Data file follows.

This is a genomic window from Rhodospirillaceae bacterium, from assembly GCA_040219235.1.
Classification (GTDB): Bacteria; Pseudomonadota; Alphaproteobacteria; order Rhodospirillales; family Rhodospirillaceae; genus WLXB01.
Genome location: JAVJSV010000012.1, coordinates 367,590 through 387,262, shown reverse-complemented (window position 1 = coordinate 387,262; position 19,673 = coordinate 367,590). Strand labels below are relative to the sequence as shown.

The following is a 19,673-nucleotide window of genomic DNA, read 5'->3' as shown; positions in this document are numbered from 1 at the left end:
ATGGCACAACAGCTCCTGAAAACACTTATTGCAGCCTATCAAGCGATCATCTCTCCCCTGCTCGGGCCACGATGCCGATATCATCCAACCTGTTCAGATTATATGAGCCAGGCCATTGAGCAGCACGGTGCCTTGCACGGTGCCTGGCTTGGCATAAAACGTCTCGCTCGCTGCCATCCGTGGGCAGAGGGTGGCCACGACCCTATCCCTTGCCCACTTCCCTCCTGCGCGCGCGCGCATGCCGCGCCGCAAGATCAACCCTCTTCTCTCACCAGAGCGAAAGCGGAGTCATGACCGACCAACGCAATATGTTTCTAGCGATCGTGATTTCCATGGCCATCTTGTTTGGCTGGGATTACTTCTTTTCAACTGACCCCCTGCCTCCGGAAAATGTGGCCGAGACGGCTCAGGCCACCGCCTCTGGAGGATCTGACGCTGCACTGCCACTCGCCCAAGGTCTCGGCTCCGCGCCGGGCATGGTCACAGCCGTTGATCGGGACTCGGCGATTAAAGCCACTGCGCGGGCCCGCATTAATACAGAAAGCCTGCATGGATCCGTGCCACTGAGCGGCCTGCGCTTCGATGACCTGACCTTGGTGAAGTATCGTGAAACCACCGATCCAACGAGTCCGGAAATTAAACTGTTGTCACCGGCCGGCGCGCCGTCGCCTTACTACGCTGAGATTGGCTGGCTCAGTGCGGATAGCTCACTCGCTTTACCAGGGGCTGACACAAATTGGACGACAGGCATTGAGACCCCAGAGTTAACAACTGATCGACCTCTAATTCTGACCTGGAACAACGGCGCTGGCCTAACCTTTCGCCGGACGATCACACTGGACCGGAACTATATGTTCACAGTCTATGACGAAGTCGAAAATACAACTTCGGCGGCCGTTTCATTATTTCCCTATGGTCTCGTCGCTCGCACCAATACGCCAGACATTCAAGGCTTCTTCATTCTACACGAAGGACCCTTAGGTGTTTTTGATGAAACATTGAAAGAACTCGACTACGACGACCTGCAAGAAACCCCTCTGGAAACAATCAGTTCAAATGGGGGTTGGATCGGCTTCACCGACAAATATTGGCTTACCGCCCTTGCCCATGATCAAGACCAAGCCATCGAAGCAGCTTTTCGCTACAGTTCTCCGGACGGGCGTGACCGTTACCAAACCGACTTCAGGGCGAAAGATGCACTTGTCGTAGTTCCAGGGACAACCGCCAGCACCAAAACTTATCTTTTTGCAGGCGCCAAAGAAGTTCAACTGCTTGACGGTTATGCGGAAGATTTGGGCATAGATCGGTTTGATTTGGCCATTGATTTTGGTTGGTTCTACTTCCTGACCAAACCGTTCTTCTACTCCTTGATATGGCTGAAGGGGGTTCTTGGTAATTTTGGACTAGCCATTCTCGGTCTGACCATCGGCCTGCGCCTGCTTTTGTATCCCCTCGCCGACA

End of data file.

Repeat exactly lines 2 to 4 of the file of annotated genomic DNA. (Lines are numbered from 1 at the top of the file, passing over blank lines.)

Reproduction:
Classification (GTDB): Bacteria; Pseudomonadota; Alphaproteobacteria; order Rhodospirillales; family Rhodospirillaceae; genus WLXB01.
Genome location: JAVJSV010000012.1, coordinates 367,590 through 387,262, shown reverse-complemented (window position 1 = coordinate 387,262; position 19,673 = coordinate 367,590). Strand labels below are relative to the sequence as shown.

The following is a 19,673-nucleotide window of genomic DNA, read 5'->3' as shown; positions in this document are numbered from 1 at the left end: